By editorial board • 

For now, the gross receipts tax appears to be only plan in play

The governor and Legislature are battling on two fronts to balance the state budget for the next biennium. On the first, the government has no choice but to curb spending.

The Oregon Constitution requires the state to balance its budget ever two years to prevent the kind of out-of-control debt and spending we see at the federal level. Accordingly, Gov. Kate Brown released a three-point plan last week to help cut a $1.6 billion deficit by pruning expenditures. 

Brown proposed a task force to identify elements that can be privatized or leveraged, impose market-driven compensation for salaries and crack down on  unpaid tax obligations to the general fund, currently running half to three-quarters of a billion.

Many won’t like the resulting cuts to services and grants, but they are essential. A bipartisan letter from the Ways and Means co-chairs said as much, noting, “Without action to contain the growing costs of state government now, the structural imbalance will cause even greater deficits in future years.”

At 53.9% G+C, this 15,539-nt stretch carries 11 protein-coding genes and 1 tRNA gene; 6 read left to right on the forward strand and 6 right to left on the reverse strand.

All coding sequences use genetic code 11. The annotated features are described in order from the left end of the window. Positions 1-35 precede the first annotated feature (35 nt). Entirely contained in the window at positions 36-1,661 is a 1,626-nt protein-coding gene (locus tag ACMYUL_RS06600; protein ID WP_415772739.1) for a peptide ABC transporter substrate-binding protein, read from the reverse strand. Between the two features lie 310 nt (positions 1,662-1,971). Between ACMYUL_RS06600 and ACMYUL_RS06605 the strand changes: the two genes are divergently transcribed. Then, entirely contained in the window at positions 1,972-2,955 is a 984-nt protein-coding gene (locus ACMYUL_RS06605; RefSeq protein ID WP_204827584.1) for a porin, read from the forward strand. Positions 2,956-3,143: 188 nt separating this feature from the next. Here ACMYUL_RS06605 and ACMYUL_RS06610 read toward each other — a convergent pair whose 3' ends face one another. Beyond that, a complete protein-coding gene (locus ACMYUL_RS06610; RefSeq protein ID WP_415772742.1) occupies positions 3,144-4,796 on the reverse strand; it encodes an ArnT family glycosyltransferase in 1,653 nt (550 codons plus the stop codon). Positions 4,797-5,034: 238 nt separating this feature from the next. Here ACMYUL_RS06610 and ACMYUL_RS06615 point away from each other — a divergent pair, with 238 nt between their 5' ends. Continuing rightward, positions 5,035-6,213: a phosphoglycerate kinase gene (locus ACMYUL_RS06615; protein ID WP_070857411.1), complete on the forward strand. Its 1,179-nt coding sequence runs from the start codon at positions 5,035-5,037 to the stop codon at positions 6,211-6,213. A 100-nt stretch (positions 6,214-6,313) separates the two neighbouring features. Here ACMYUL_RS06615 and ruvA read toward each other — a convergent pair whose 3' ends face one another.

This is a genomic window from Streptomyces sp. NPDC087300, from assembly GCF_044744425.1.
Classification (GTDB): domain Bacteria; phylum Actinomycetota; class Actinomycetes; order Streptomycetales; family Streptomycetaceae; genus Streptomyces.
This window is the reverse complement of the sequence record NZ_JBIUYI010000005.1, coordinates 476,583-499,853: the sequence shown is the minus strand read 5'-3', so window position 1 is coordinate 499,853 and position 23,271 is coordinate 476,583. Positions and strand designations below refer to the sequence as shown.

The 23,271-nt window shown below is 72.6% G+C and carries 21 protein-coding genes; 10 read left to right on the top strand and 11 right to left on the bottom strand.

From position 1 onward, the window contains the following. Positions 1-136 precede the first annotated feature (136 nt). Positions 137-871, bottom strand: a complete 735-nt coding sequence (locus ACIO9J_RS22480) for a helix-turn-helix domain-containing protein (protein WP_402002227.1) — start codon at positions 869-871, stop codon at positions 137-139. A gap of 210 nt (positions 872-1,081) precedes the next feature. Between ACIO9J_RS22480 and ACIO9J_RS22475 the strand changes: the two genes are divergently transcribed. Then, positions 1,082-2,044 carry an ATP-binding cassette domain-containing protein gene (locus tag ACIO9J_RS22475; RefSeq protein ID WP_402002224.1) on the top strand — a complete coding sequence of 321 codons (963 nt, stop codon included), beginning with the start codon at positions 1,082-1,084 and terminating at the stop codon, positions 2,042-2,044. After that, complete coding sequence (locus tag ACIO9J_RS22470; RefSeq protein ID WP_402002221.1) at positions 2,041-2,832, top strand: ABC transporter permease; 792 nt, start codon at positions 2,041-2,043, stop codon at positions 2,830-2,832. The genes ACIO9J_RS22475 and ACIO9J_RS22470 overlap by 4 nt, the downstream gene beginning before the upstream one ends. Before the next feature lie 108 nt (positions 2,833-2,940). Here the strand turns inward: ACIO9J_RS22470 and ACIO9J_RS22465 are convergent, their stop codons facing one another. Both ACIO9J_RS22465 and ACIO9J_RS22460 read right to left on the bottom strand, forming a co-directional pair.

But over the long haul, cuts won’t be enough. Changes to the tax code are needed in order to raise additional funds more efficiently. 

Legislators seem set on a corporate gross receipts tax of 0.25 percent to 1.0 percent. And either would be much easier to swallow than that outlandish 2.5 percent written into last year’s failed Measure 97.

Oregon’s current corporate income tax is abused by large corporations. There are myriad methods they can use to dodge net income numbers and take advantage of tax credits, thus incurring a smaller tax payment than warranted.